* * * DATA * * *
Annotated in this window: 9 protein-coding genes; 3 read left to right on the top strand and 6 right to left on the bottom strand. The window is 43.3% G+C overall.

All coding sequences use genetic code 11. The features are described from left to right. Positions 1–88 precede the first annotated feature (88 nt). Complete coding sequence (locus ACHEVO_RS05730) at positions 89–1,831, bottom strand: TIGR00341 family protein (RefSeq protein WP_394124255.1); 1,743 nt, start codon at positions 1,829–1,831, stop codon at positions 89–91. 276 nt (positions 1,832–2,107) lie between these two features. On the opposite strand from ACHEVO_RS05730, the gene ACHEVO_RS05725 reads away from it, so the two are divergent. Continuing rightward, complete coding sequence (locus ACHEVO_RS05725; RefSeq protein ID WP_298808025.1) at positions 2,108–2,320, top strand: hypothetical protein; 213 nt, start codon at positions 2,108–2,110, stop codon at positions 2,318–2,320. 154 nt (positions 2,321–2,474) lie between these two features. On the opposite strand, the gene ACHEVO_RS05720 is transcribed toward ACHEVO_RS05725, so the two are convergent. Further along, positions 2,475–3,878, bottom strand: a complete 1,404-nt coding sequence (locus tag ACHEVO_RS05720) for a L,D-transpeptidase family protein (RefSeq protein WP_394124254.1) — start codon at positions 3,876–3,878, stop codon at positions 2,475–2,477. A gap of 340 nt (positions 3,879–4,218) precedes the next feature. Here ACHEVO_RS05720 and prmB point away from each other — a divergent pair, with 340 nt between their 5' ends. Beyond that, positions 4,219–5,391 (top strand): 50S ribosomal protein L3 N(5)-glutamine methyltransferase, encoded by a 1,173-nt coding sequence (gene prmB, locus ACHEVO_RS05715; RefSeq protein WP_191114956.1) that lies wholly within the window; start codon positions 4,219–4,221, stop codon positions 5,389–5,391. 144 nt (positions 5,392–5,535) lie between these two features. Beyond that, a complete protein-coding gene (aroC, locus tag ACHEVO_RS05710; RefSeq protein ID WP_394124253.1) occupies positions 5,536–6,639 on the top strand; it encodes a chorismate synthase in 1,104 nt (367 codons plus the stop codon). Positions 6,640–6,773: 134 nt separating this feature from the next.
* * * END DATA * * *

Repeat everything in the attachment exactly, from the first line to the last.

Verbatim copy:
Annotated in this window: 9 protein-coding genes; 3 read left to right on the top strand and 6 right to left on the bottom strand. The window is 43.3% G+C overall.

All coding sequences use genetic code 11. The features are described from left to right. Positions 1–88 precede the first annotated feature (88 nt). Complete coding sequence (locus ACHEVO_RS05730) at positions 89–1,831, bottom strand: TIGR00341 family protein (RefSeq protein WP_394124255.1); 1,743 nt, start codon at positions 1,829–1,831, stop codon at positions 89–91. 276 nt (positions 1,832–2,107) lie between these two features. On the opposite strand from ACHEVO_RS05730, the gene ACHEVO_RS05725 reads away from it, so the two are divergent. Continuing rightward, complete coding sequence (locus ACHEVO_RS05725; RefSeq protein ID WP_298808025.1) at positions 2,108–2,320, top strand: hypothetical protein; 213 nt, start codon at positions 2,108–2,110, stop codon at positions 2,318–2,320. 154 nt (positions 2,321–2,474) lie between these two features. On the opposite strand, the gene ACHEVO_RS05720 is transcribed toward ACHEVO_RS05725, so the two are convergent. Further along, positions 2,475–3,878, bottom strand: a complete 1,404-nt coding sequence (locus tag ACHEVO_RS05720) for a L,D-transpeptidase family protein (RefSeq protein WP_394124254.1) — start codon at positions 3,876–3,878, stop codon at positions 2,475–2,477. A gap of 340 nt (positions 3,879–4,218) precedes the next feature. Here ACHEVO_RS05720 and prmB point away from each other — a divergent pair, with 340 nt between their 5' ends. Beyond that, positions 4,219–5,391 (top strand): 50S ribosomal protein L3 N(5)-glutamine methyltransferase, encoded by a 1,173-nt coding sequence (gene prmB, locus ACHEVO_RS05715; RefSeq protein WP_191114956.1) that lies wholly within the window; start codon positions 4,219–4,221, stop codon positions 5,389–5,391. 144 nt (positions 5,392–5,535) lie between these two features. Beyond that, a complete protein-coding gene (aroC, locus tag ACHEVO_RS05710; RefSeq protein ID WP_394124253.1) occupies positions 5,536–6,639 on the top strand; it encodes a chorismate synthase in 1,104 nt (367 codons plus the stop codon). Positions 6,640–6,773: 134 nt separating this feature from the next.